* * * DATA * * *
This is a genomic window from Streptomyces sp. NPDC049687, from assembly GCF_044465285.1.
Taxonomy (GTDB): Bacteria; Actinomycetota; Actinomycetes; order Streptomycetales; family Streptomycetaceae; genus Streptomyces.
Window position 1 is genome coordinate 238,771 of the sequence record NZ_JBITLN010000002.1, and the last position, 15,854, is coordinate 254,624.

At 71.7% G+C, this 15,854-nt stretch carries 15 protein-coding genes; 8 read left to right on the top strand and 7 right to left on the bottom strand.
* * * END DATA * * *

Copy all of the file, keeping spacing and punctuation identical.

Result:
This is a genomic window from Streptomyces sp. NPDC049687, from assembly GCF_044465285.1.
Taxonomy (GTDB): Bacteria; Actinomycetota; Actinomycetes; order Streptomycetales; family Streptomycetaceae; genus Streptomyces.
Window position 1 is genome coordinate 238,771 of the sequence record NZ_JBITLN010000002.1, and the last position, 15,854, is coordinate 254,624.

At 71.7% G+C, this 15,854-nt stretch carries 15 protein-coding genes; 8 read left to right on the top strand and 7 right to left on the bottom strand.